[PATCH] Make pinentry-qt read and store passphrases in KDE 3.2's wallet

Robert Schiele robert.schiele at t-online.de
Mon Dec 1 13:03:28 CET 2003

On Mon, Dec 01, 2003 at 12:18:54PM +0100, Werner Koch wrote:
> On Mon, 1 Dec 2003 09:55:06 +0100, Robert Schiele said:
> > To be fair it should be mentioned that KWallet does _not_ store the passwords
> > in clear text on the disk, but does encrypt it by a password that has to be
> > entered each time kwallet is started. Thus it is somewhat similar to what the
> And thus the clear passwords are floating around in KDE occupied
> memory without much control.  In contrast gpg-agent is designed to

Well, if this is the case, I agree with you that this is a problem. But as I
did not look into the code of KWallet, I cannot comment on that in a senseful

> minimize traces of secrets left on system resources and to keep close
> control over it.
> If the goal is to make password entry easier, you should use gpg-agent
> at least for gpgsm passwords and best also for gnupg passwords,
> becuase at some point gpg will delegate all seret key operations to
> gpg-agent.

Yes, I am using gpg-agent.

It's just that if KWallet is implemented the right way, it is in my opinion a
nice add-on. If it is not implemented the right way, then I agree with you
that it should not be used for cryptographic products. Whether it is
implemented the right way or not, I don't know.

You might argue (and obviously you do ;-) that such a powerful application is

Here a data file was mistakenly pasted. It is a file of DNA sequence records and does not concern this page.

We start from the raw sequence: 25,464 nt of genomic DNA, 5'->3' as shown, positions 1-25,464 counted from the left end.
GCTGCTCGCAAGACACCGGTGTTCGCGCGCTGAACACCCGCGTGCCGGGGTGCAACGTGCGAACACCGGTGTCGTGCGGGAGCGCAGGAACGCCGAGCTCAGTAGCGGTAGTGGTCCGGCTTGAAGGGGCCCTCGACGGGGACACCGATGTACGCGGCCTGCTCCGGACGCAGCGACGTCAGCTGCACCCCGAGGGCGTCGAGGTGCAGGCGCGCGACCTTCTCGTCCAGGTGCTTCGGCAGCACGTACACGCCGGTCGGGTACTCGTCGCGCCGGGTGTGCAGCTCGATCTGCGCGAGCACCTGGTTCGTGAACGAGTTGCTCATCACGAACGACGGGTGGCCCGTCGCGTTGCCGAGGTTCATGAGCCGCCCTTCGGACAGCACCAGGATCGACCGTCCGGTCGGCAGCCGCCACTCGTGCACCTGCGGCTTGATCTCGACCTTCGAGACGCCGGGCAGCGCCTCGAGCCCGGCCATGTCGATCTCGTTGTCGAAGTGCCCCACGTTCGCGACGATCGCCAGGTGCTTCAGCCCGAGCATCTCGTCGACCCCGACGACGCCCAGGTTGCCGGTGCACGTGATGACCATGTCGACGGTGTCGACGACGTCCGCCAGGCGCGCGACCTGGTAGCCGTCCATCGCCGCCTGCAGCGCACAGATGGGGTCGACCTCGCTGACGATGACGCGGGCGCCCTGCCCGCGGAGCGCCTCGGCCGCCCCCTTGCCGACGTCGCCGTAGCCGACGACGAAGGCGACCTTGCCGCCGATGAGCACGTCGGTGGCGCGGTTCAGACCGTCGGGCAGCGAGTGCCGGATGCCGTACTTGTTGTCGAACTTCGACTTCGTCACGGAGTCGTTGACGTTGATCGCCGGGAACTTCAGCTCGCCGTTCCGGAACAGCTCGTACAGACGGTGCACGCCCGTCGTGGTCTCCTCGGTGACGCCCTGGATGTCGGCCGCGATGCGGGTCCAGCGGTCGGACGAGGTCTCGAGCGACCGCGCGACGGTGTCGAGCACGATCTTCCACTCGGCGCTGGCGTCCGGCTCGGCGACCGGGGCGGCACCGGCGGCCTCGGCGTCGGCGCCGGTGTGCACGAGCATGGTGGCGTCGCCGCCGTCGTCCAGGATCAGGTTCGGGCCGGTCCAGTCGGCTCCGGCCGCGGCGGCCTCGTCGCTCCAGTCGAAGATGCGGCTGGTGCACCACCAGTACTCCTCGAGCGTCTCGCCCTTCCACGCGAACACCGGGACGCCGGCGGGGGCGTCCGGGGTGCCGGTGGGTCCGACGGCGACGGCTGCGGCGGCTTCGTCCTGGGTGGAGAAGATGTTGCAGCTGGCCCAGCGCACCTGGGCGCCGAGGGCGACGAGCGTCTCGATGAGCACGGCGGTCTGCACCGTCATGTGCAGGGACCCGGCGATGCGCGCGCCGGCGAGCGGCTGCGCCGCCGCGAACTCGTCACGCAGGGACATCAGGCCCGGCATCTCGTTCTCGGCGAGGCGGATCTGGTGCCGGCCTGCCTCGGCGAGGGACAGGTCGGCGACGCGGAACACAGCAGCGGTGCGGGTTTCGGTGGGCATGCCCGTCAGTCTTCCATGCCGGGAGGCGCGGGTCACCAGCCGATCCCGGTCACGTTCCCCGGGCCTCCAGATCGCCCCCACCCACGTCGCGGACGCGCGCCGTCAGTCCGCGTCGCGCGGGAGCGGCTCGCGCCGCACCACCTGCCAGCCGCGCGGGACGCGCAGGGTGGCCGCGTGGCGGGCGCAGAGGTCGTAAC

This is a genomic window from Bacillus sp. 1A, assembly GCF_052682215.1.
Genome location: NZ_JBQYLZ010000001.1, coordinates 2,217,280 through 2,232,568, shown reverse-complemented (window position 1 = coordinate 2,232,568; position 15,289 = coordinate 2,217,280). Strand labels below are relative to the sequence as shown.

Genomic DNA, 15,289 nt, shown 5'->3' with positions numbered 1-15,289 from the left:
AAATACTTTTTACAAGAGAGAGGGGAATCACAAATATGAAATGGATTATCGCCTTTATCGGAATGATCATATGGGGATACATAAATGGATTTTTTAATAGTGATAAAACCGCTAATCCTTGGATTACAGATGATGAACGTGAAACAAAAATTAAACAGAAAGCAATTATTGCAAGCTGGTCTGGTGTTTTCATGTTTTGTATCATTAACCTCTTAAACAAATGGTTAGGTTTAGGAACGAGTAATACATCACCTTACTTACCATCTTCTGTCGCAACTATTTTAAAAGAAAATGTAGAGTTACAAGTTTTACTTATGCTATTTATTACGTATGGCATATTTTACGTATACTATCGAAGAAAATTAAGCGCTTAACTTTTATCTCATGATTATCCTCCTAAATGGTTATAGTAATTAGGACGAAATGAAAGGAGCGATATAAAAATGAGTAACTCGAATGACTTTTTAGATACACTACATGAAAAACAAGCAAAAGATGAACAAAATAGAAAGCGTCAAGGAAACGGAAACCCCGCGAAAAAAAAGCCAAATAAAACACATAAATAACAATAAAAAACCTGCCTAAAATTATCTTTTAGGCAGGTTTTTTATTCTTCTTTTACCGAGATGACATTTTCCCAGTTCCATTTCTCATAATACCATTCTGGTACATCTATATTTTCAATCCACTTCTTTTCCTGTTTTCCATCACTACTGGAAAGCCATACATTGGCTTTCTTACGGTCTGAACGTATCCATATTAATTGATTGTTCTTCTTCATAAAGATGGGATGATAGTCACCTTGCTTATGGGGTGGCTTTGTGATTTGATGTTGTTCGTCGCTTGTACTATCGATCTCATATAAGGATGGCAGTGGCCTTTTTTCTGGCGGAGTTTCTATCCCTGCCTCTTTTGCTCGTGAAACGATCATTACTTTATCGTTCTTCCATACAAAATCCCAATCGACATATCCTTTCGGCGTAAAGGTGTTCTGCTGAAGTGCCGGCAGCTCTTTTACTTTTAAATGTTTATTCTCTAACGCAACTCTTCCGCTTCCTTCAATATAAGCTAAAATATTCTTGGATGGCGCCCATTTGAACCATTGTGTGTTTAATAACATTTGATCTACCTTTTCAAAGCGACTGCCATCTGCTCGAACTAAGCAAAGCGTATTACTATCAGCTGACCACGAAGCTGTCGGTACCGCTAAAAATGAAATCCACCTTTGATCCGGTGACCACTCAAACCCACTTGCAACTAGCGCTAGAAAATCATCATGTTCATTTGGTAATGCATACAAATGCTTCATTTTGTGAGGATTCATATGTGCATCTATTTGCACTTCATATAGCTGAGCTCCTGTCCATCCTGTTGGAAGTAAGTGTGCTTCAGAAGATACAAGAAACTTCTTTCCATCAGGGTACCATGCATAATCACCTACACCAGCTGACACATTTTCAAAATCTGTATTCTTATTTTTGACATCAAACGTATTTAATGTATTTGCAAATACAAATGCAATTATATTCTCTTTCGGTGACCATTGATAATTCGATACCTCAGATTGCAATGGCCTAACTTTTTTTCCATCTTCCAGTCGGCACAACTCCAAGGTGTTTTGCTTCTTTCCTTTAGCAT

more risky than a small specially designed one. --- And I also agree with you
here, but I think you cannot hold your statement that using such an
application is like storing the unencrypted private key to disk, because you
still can have the hope that there is no bug in the application code that
allows an attacker to fetch the password.

> > I can't tell exactly how smart encryption (AFAIK Blowfish) and management of
> > passwords in KWallet are implemented, so I cannot tell whether it is a good
> > idea to use it or not. But assuming that it is implemented in a smart way I
> Assuming might not be the way to handle securit critical things ;-)

That's correct, but blaiming a software product to do nasty things just
because it could have done it that way is not nice to the author of this
software. This is why I wanted to make clear that the software at least does
not store passwords in cleartext on the disk.


Robert Schiele			Tel.: +49-621-181-2517
Dipl.-Wirtsch.informatiker	mailto:rschiele at uni-mannheim.de
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